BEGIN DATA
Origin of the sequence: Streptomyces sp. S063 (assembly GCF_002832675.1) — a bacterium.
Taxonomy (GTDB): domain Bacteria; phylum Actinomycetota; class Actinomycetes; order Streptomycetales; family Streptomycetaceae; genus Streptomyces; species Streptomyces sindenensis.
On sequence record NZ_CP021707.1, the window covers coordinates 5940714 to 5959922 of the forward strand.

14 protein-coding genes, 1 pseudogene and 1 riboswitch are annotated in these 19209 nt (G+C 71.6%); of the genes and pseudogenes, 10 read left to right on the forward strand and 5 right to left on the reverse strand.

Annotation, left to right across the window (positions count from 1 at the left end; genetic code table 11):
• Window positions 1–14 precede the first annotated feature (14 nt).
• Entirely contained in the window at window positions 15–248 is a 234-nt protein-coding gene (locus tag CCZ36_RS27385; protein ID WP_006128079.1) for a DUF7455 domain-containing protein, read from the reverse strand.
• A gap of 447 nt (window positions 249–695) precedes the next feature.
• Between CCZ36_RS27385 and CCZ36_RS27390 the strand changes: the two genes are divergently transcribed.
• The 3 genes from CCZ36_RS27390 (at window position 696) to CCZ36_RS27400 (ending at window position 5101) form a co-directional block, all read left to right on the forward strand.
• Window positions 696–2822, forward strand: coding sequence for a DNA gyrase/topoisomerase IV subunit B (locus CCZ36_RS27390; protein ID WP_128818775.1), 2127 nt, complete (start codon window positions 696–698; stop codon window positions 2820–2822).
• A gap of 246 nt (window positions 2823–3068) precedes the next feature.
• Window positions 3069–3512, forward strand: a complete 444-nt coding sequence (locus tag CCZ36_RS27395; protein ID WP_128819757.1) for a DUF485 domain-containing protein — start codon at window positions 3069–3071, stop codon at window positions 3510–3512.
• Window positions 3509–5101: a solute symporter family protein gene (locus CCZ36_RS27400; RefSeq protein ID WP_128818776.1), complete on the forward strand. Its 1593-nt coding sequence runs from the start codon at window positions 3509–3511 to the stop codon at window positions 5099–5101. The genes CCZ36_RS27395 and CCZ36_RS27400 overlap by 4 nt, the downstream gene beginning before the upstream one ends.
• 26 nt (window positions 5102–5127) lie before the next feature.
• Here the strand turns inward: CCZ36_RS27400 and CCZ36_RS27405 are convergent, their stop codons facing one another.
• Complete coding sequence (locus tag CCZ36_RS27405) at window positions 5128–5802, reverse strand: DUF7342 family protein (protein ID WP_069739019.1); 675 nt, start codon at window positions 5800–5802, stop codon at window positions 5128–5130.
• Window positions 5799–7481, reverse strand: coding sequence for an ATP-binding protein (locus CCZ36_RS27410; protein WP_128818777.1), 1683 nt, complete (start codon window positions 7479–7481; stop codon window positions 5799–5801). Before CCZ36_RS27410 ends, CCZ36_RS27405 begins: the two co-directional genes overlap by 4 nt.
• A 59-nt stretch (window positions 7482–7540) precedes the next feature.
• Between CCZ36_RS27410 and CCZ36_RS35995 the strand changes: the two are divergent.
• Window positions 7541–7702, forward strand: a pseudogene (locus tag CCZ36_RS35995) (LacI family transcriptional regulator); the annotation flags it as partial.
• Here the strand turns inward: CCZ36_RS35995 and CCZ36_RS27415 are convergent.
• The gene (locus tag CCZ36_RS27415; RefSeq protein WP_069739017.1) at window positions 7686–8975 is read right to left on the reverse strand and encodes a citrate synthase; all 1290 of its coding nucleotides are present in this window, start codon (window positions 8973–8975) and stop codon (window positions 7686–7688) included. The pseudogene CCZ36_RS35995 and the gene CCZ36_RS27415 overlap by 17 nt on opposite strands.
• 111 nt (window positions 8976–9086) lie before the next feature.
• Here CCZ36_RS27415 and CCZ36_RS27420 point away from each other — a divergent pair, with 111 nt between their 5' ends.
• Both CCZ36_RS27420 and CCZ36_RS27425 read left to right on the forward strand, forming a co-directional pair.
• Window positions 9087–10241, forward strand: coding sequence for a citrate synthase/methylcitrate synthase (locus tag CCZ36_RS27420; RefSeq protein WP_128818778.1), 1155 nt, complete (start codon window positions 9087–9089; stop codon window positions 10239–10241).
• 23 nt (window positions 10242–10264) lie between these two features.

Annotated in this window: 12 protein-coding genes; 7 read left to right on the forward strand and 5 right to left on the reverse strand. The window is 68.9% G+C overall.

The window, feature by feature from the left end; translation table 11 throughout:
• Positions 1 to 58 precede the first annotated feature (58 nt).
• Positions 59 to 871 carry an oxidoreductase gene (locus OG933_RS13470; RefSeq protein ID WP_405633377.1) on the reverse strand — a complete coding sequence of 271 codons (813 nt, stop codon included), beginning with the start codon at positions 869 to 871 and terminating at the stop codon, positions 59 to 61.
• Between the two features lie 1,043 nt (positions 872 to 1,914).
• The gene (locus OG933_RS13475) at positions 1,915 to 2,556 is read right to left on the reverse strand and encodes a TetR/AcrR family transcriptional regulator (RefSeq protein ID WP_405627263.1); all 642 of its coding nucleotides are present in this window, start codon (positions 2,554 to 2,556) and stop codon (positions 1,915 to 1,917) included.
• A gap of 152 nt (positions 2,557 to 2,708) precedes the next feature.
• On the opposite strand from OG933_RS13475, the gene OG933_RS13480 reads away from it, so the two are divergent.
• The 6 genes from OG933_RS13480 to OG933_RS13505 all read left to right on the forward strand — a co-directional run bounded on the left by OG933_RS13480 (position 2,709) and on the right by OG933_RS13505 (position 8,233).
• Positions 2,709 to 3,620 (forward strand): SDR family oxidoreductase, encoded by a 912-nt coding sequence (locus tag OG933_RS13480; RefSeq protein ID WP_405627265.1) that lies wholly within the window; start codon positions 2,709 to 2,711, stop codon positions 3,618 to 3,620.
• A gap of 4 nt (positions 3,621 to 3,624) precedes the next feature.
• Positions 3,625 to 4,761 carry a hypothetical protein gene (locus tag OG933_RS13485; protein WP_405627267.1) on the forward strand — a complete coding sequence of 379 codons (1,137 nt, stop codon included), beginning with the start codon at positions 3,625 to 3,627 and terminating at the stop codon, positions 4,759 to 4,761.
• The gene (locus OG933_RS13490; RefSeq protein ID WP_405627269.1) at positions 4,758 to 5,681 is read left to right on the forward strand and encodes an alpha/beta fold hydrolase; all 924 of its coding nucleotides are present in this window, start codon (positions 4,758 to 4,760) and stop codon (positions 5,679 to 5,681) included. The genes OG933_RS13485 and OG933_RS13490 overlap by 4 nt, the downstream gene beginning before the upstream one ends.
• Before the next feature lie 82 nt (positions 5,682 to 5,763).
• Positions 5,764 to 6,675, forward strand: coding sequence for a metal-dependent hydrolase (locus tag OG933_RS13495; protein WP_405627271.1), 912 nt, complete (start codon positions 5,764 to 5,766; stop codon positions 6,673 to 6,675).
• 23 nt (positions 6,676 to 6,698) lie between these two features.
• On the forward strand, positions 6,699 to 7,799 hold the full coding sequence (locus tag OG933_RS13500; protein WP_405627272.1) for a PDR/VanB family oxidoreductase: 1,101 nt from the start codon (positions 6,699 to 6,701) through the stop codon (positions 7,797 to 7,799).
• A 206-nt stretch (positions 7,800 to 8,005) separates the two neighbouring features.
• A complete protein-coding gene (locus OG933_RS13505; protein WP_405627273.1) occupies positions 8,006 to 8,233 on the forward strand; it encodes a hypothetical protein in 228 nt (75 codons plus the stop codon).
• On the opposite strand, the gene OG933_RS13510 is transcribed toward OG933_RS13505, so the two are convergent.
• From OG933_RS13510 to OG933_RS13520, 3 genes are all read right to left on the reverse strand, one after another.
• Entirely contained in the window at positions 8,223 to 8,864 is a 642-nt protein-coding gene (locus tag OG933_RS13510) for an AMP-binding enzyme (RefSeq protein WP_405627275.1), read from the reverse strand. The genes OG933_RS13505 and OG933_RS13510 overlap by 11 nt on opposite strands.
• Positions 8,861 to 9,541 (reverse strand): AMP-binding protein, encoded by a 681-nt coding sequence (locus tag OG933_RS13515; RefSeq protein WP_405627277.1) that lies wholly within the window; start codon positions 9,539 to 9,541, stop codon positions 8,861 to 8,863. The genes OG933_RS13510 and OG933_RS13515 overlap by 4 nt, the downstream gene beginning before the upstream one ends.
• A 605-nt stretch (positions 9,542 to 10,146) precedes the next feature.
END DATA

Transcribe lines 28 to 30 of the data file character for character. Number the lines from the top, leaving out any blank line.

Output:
• 23 nt (window positions 10242–10264) lie between these two features.

Annotated in this window: 12 protein-coding genes; 7 read left to right on the forward strand and 5 right to left on the reverse strand. The window is 68.9% G+C overall.

The window, feature by feature from the left end; translation table 11 throughout: